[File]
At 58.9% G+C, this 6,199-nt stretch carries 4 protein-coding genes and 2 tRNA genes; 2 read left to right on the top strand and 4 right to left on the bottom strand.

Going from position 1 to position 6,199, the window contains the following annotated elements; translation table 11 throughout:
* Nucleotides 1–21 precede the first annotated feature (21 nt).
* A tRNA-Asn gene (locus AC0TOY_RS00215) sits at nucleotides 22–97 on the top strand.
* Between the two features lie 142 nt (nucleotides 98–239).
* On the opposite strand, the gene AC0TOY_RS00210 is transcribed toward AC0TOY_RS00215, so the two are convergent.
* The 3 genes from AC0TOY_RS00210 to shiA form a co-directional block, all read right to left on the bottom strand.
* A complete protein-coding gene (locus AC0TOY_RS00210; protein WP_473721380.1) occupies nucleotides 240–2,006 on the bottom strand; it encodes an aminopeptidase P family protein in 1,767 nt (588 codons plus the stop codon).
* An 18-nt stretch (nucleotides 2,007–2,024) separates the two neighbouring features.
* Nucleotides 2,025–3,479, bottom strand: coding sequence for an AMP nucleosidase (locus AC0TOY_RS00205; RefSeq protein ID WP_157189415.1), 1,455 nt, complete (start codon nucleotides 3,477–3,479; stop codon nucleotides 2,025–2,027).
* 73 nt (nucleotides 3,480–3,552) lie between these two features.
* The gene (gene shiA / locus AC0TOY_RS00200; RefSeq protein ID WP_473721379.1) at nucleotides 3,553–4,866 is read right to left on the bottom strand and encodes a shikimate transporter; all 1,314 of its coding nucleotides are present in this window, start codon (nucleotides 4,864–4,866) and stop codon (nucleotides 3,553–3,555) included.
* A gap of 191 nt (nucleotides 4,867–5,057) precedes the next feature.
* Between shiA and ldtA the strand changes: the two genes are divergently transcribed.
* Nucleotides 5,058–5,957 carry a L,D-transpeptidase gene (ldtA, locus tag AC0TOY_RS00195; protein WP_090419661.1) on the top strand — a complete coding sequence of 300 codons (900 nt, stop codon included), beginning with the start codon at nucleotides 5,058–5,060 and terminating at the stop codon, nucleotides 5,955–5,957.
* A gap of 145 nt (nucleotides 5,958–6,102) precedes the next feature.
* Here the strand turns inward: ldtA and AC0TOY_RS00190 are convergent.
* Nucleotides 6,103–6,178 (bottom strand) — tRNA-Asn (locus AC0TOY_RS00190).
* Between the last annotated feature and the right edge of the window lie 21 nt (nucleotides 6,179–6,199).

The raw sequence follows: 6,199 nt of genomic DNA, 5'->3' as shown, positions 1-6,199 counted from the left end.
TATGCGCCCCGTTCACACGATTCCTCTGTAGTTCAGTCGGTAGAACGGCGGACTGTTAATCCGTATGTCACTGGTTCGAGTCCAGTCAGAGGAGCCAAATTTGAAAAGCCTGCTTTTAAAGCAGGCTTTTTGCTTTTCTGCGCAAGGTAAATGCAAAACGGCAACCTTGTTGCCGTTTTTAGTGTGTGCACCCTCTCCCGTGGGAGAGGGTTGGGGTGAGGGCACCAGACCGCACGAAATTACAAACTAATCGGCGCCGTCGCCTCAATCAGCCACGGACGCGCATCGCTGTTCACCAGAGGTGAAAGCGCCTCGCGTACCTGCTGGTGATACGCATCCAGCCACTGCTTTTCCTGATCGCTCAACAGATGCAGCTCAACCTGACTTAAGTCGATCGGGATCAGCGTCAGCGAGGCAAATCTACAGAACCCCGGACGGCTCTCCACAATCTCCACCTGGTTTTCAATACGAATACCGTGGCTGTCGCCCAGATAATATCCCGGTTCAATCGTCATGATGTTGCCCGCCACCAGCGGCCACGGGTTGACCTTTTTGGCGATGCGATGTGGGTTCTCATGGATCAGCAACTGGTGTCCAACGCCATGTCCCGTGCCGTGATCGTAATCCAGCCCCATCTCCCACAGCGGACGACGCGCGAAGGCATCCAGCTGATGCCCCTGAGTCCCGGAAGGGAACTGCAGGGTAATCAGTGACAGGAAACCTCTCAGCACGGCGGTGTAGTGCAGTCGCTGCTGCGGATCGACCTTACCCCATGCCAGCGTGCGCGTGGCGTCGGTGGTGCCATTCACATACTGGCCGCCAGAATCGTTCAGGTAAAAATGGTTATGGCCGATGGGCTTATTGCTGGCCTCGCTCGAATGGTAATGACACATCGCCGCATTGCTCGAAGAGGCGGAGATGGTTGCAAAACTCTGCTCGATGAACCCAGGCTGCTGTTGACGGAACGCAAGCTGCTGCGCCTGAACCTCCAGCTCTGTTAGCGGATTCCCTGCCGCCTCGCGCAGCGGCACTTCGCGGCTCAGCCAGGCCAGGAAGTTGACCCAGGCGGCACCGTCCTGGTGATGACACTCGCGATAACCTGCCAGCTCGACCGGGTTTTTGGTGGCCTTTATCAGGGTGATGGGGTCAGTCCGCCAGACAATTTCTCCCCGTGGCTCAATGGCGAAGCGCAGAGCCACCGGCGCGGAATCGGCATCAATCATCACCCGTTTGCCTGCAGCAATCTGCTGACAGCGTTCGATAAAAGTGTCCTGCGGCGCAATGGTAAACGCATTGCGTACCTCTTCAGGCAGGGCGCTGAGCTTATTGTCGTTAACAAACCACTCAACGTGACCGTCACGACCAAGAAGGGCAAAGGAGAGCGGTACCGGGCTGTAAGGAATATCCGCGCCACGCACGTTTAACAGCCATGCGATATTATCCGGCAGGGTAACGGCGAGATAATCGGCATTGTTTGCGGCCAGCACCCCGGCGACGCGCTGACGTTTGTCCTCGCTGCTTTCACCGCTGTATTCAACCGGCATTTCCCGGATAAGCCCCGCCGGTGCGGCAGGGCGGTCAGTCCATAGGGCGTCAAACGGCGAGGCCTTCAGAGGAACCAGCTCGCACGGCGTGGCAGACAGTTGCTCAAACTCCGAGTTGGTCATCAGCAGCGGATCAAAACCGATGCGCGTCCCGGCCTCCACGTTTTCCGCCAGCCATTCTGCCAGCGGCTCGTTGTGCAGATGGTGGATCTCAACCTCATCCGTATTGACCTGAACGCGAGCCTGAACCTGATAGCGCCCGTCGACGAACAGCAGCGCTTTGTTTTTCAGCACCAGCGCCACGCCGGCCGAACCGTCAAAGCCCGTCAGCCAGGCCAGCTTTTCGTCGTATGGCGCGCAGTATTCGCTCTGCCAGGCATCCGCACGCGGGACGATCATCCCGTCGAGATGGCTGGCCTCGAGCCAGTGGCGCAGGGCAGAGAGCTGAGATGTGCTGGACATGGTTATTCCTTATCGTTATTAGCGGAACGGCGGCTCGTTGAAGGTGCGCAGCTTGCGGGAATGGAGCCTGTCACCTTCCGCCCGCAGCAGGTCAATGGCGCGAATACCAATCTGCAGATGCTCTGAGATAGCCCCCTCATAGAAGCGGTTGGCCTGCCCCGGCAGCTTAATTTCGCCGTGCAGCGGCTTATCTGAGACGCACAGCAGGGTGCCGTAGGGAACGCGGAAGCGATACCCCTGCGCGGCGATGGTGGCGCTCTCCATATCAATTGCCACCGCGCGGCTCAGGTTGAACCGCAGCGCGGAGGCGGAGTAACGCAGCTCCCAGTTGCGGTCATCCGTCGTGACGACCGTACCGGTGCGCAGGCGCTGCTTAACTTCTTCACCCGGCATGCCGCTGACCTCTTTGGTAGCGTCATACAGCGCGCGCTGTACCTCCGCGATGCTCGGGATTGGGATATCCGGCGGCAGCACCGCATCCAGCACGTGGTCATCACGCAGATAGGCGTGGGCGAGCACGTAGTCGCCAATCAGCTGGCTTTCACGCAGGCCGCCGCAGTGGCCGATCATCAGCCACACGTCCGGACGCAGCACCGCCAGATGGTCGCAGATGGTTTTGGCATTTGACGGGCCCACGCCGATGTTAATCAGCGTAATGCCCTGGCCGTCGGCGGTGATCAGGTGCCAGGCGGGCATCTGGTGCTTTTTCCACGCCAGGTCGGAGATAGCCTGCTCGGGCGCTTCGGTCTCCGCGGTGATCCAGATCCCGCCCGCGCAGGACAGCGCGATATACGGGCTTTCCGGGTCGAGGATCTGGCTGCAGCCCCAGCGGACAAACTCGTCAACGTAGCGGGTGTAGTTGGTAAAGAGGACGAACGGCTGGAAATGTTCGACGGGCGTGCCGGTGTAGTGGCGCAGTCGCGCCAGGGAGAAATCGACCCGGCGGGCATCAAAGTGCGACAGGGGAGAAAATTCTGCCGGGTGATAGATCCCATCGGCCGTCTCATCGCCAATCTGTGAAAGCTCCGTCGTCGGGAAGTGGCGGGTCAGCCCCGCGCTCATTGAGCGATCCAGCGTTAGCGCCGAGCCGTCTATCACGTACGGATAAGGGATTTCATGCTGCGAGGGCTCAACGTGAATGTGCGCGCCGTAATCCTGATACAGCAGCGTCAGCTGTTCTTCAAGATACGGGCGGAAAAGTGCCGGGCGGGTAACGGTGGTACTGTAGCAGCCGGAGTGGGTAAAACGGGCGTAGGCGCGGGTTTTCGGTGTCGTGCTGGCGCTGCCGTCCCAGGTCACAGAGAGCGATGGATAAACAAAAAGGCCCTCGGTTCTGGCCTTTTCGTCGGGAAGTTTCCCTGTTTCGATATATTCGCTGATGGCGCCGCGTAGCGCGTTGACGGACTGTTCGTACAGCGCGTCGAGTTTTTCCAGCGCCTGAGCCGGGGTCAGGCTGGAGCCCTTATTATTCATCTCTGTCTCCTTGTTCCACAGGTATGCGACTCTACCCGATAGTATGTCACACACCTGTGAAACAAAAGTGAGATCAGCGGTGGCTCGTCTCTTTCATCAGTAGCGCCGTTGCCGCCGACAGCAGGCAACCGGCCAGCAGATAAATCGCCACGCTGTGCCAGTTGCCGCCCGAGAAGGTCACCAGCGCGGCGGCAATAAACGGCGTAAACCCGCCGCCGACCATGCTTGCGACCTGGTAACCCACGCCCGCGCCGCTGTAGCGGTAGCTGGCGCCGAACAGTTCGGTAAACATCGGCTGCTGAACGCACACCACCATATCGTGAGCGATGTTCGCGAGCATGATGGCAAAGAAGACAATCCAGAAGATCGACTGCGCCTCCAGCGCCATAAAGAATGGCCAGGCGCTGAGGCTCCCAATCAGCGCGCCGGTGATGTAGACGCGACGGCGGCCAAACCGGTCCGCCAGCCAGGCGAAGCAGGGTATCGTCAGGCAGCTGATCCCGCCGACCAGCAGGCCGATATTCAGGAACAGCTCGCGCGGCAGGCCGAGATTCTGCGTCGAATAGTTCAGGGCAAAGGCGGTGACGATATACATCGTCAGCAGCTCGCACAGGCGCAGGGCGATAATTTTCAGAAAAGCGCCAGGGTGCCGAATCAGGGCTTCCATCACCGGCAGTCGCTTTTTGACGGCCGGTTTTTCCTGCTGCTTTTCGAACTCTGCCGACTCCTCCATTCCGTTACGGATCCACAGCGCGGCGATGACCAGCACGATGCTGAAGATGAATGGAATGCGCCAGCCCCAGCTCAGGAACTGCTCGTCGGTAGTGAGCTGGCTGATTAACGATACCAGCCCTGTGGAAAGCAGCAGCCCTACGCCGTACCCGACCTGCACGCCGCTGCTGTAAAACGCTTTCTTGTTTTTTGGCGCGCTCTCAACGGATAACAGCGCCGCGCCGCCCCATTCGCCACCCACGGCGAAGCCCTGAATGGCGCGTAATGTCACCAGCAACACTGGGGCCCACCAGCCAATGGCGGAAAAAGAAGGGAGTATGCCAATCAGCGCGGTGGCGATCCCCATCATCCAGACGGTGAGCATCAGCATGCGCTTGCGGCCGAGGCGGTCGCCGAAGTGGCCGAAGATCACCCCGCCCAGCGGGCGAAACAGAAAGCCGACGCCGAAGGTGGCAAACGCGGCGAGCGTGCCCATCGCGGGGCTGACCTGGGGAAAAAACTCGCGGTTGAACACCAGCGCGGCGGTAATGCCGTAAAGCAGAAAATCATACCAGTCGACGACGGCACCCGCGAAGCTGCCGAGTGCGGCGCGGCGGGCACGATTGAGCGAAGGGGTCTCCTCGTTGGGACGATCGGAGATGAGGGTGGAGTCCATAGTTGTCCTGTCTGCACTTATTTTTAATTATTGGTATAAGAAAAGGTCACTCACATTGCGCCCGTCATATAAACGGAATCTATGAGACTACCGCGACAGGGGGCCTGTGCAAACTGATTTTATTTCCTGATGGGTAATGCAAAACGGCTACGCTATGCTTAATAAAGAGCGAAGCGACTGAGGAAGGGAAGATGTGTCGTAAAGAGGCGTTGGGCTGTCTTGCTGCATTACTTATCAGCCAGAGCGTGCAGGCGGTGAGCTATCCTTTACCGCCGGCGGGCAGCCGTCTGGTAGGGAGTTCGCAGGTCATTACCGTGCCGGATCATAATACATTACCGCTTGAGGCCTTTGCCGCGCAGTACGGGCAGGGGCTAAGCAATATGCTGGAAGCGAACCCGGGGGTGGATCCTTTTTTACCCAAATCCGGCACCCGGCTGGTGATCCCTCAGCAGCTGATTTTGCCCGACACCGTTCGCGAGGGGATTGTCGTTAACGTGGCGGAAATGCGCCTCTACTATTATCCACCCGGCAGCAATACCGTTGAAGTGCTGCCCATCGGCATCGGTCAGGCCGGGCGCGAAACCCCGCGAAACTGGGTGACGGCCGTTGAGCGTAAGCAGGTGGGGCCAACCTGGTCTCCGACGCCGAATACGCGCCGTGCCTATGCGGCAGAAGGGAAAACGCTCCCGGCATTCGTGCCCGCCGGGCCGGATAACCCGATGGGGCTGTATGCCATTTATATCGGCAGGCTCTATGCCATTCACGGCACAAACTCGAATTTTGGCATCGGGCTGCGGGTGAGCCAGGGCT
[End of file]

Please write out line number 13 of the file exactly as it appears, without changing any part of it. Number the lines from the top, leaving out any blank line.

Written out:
* A gap of 191 nt (nucleotides 4,867–5,057) precedes the next feature.